\[
H_k(q) = \begin{bmatrix} q_0 & q_1 & q_2 & \dots & q_{k-1} \\
q_1 & q_2 & & & q_k \\
q_2 & & & & q_{k+1} \\
\vdots & & & & \vdots \\
q_{k-1} & q_k & q_{k+1} & \dots & q_{2k-2} \end{bmatrix} \]
The Hankel matrix of $q$, $H(q)$ is $H_k(q)$ where $k$ is maximal such that $det~H_k(q) \not= 0$, that is, $H_k(q) \in GL_k(\mathbb{Q})$.

Let $S(q)=(s_{ij})$ be the inverse of $H(q)$, then the co-multiplication map
\[
\Delta~:~\Re(\mathbb{Q}) \rightarrow \Re(\mathbb{Q}) \otimes \Re(\mathbb{Q}) \]
sends the sequence $q = (q_0,q_1,\dots)$ to
\[
\Delta(q) = \sum_{i,j=0}^{k-1} s_{ij} (D^i q) \otimes (D^j q) \]
where $D$ is the shift operator on sequence
\[
D(a_0,a_1,a_2,\dots) = (a_1,a_2,\dots) \]

If $a \in \Re(\mathbb{Z})$ is such that $H(a) \in GL_k(\mathbb{Z})$ then the same formula gives $\Delta(a)$ in $\Re(\mathbb{Z})$.

For the Fibonacci sequences $F$ the Hankel matrix is
\[
H(F) = \begin{bmatrix} 1 & 1 \\ 1& 2 \end{bmatrix} \in GL_2(\mathbb{Z}) \quad \text{with inverse} \quad S(F) = \begin{bmatrix} 2 & -1 \\ -1 & 1 \end{bmatrix} \]
and therefore
\[
\Delta(F) = 2 F \otimes ~F – DF \otimes F – F \otimes DF + DF \otimes DF \]
There’s a lot of number theoretic and Galois-information encoded into the co-multiplication on $\Re(\mathbb{Q})$.

To see this we will describe the co-multiplication on $\Re(\overline{\mathbb{Q}})$ where $\overline{\mathbb{Q}}$ is the field of all algebraic numbers. One can show that

\[
\Re(\overline{\mathbb{Q}}) \simeq (\overline{\mathbb{Q}}[ \overline{\mathbb{Q}}_{\times}^{\ast}] \otimes \overline{\mathbb{Q}}[d]) \oplus \sum_{i=0}^{\infty} \overline{\mathbb{Q}} S_i \]

Here, $\overline{\mathbb{Q}}[ \overline{\mathbb{Q}}_{\times}^{\ast}]$ is the group-algebra of the multiplicative group of non-zero elements $x \in \overline{\mathbb{Q}}^{\ast}_{\times}$ and each $x$, which corresponds to the geometric sequence $x=(1,x,x^2,x^3,\dots)$, is a group-like element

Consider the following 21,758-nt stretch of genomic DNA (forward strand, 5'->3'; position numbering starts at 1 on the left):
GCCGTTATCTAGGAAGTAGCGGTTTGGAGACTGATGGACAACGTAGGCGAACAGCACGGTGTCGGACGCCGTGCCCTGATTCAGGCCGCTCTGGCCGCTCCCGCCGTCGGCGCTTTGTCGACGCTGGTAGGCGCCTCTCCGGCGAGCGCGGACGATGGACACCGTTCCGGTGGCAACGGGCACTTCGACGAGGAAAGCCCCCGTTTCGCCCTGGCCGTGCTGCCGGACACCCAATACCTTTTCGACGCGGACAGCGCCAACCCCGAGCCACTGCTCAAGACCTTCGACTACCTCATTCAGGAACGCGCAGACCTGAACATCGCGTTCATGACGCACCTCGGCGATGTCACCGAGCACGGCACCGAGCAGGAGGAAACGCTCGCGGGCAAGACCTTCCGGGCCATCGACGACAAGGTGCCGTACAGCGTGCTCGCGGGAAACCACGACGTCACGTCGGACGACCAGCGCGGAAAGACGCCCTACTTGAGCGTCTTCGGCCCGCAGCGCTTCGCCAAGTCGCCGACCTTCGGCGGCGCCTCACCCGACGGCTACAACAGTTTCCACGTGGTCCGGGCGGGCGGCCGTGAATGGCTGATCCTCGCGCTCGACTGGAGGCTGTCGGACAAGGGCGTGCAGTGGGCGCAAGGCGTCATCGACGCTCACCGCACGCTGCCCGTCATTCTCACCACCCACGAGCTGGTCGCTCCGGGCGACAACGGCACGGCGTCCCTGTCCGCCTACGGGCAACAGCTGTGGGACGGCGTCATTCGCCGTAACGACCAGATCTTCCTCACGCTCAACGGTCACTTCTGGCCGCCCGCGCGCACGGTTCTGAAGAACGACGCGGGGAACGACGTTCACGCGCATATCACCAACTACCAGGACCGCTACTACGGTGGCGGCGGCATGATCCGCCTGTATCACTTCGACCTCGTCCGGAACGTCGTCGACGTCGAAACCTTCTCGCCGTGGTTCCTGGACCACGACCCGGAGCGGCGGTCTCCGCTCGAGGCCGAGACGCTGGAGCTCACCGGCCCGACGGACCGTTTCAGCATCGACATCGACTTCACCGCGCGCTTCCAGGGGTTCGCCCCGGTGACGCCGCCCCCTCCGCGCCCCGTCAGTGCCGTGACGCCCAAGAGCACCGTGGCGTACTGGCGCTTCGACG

\[
\Delta(x) = x \otimes x \quad \text{and} \quad \epsilon(x) = 1 \]

$\overline{\mathbb{Q}}[d]$ is the universal Lie algebra of the $1$-dimensional Lie algebra on the primitive element $d = (0,1,2,3,\dots)$, that is
\[
\Delta(d) = d \otimes 1 + 1 \otimes d \quad \text{and} \quad \epsilon(d) = 0 \]

Finally, the co-algebra maps on the elements $S_i$ are given by
\[
\Delta(S_i) = \sum_{j=0}^i S_j \otimes S_{i-j} \quad \text{and} \quad \epsilon(S_i) = \delta_{0i} \]

That is, the co-multiplication on $\Re(\overline{\mathbb{Q}})$ is completely known. To deduce from it the co-multiplication on $\Re(\mathbb{Q})$ we have to consider the invariants under the action of the absolute Galois group $Gal(\overline{\mathbb{Q}}/\mathbb{Q})$ as
\[
\Re(\overline{\mathbb{Q}})^{Gal(\overline{\mathbb{Q}}/\mathbb{Q})} \simeq \Re(\mathbb{Q}) \]

Unlike the Fibonacci sequence, not every integral linear recursive sequence has an Hankel matrix with determinant $\pm 1$, so to determine the co-multiplication on $\Re(\mathbb{Z})$ is even a lot harder, as we will see another time.

Reference: Richard G. Larson, Earl J. Taft, ‘The algebraic structure of linearly recursive sequences under Hadamard product’